Refer to the Moreton Bay Marine Park map (PDF, 2.7MB) and Moreton Bay Marine Park user guide (PDF, 10.6MB) for boundaries and restrictions relating to zones and designated areas.

    Boating

    Boating is largely unrestricted in the surrounding marine park, however boat operators must:

    • adhere to rules in go slow and no anchoring areas (see designated areas (PDF, 1.1MB) )
    • ensure they do not unreasonably disturb shorebirds anywhere in the marine park
    • not discharge any waste, including treated or untreated sewage in marine national park (green) zones.

    Jet skis and other personal watercraft (PWC)

    In the zoning plan jet skis are considered vessels and the same rules apply. Operators must:

    • adhere to rules in go slow and no anchoring areas (see designated areas (PDF, 1.1MB) )
    • ensure they do not unreasonably disturb shorebirds anywhere in the marine park.

    Motorised water sports

    In the go slow areas for turtles and dugong and natural values (PDF, 1.1MB) , vessels (including PWC) cannot undertake motorised water sports. This includes:

    • driving a vessel other than in a straight line; for example driving in circles, weaving, and surfing down or jumping over waves, swell or wash
    • towing a person, such as for waterskiing, parasailing or wakeboarding.

    Read more about boating safety and things you should do when boating to look after the park. See below for information on things to know before you go.

    Fishing

    Recreational fishing is popular along the eastern beach and The Broadwater. Tailor, flathead, dart, bream and whiting are often caught from the beaches. Reef and surface-feeding fish are caught offshore. Crabs are seasonal. Bag limits, size and seasonal restrictions apply to some fish species. For more information visit Fisheries Queensland, Department of Agriculture and Fisheries for rules and guidelines.

    When fishing in Moreton Bay:

    • Keep fish, bait and burley in sealed containers and away from wildlife.
    • Bury fish remains and unused bait just below high tide mark; dig a deep hole and cover scraps, not in plastic, with at least 50cm of sand.
    • Dispose of used bait bags and unwanted fishing line in bins or take them home.
    • Do your fish cleaning away from camping areas.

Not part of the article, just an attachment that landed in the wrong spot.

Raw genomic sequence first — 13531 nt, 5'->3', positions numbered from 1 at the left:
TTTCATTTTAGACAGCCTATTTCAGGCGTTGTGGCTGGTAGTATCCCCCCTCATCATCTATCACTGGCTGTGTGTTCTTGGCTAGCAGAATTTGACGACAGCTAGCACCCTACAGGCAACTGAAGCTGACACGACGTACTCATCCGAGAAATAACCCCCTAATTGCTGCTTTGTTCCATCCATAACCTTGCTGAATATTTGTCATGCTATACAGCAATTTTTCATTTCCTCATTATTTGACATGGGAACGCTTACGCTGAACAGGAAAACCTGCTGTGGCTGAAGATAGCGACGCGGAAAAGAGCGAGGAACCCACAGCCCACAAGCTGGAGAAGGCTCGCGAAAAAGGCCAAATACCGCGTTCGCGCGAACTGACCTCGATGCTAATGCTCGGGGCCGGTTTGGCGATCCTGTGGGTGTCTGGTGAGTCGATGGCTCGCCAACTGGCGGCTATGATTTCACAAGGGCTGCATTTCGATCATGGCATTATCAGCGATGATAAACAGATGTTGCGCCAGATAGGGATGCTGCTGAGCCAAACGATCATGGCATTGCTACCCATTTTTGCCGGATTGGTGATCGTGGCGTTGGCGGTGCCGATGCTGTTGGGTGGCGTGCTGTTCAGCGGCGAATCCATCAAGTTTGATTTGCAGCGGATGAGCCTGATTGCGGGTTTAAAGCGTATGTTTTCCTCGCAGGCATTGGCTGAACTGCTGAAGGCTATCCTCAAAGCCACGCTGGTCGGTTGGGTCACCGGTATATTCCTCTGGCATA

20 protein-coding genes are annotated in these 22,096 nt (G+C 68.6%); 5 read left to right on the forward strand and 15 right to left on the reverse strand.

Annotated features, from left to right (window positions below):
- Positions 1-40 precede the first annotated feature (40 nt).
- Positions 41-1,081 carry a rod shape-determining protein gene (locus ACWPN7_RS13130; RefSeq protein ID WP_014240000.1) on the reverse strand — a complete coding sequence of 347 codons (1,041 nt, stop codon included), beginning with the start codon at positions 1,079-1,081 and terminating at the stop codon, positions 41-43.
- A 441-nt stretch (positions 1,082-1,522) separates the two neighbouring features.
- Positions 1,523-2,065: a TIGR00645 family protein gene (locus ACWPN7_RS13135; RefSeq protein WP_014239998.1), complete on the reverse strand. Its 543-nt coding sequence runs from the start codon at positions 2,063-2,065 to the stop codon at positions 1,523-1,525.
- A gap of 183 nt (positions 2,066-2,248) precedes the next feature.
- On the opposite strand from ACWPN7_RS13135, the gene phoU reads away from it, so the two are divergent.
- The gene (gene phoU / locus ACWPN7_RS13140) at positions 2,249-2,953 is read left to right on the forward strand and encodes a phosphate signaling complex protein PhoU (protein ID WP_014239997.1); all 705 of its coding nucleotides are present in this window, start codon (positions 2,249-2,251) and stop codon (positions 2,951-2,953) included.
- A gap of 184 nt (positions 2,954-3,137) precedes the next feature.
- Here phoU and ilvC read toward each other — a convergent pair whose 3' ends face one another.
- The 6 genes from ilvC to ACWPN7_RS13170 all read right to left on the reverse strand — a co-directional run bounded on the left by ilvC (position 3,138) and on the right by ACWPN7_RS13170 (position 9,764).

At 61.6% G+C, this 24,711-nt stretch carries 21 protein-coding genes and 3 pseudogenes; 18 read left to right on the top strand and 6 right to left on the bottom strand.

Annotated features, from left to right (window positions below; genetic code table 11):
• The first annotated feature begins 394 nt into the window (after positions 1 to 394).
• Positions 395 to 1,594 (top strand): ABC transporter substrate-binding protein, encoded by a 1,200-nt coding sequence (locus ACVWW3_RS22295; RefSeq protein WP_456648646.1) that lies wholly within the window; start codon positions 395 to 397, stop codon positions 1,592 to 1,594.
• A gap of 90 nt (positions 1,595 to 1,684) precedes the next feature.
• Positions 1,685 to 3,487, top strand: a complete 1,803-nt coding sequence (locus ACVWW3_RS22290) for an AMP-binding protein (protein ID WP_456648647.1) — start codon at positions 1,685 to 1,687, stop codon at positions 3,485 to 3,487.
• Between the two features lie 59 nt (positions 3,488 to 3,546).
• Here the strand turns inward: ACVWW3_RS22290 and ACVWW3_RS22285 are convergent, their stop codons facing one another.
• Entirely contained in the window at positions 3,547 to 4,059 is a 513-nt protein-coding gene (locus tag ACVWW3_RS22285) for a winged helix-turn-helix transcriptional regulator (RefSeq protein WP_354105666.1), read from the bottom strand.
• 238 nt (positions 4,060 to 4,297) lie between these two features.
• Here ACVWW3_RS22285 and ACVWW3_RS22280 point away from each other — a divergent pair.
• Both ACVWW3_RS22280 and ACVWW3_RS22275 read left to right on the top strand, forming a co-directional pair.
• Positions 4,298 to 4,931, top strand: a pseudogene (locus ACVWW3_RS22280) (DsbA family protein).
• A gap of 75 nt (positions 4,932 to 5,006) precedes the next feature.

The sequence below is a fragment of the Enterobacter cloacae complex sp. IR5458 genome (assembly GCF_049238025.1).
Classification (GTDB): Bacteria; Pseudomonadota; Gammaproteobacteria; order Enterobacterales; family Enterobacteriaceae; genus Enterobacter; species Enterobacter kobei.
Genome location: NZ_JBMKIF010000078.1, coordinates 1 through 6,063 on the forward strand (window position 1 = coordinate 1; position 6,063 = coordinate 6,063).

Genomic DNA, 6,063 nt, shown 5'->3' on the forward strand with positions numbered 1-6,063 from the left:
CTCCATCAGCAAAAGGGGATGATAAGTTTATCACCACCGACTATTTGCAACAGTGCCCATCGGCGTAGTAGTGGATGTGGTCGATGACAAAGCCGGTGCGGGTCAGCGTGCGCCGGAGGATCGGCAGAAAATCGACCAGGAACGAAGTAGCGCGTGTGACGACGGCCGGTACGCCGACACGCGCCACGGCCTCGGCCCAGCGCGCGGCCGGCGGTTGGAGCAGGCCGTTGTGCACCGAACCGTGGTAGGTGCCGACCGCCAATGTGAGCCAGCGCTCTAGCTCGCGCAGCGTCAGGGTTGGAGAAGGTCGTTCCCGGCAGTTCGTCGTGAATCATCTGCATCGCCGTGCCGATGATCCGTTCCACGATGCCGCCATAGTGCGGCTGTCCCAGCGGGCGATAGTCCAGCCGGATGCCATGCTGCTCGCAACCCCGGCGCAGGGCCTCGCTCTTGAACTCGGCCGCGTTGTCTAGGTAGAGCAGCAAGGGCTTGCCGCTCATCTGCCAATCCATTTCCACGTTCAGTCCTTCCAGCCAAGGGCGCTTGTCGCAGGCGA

• Stick to the correct speed limit; 'go slow' zones are there to care for seagrass beds and marine animals. Penalties apply.

    Viewing wildlife

    South Stradbroke Island offers excellent opportunities for viewing wildlife. With 150 birds, 26 mammals, 10 frogs and 19 reptile species recorded on the island, visitors to the park are bound to experience a close encounter of a natural kind.

    Shorebirds

    Beaches, sandbanks and mudflats are important areas for shorebirds (wading birds and seabirds). More than 40,000 migratory shorebirds visit the area each September to April and Moreton Bay is internationally recognised as a Ramsar site for its importance to the survival of these birds.

    At least 17 species of migratory shorebirds and waders have been recorded in the park, including eastern curlews, grey-tailed tattlers, red-necked stints, greater sand plovers, lesser sand plovers, bar-tailed godwits and curlew sandpipers.

    On the eastern side of Jumpinpin (at the northern tip of the island), the shingle beds and sand dunes are an important breeding ground for migratory and resident shorebirds including the red-capped plover (Charadrius ruficapillus), Australian pied oystercatcher (Haematopus longirostris), beach stone-curlew (Esacus neglectus), and the endangered little tern (Sterna albifrons). This area is one of the few known breeding locations in Queensland for the little tern.

    How to help South Stradbroke Island shorebirds

    When these migratory birds arrive in Australia they are exhausted from their long journey around the globe. They need to rest and recover so they can survive the arduous flight home again, and we can help them do that.

    • Keep well away from shorebirds, even if you are walking or jogging.
    • Observe shorebirds quietly from a distance (at least 100m).
    • Reduce vehicle speed and drive around flocks of shorebirds.
    • Reduce boat speed and avoid anchoring in the shorebird roosting areas.
    • Choose a fishing site away from flocks of shorebirds.

    • There are currently no park alerts for this park.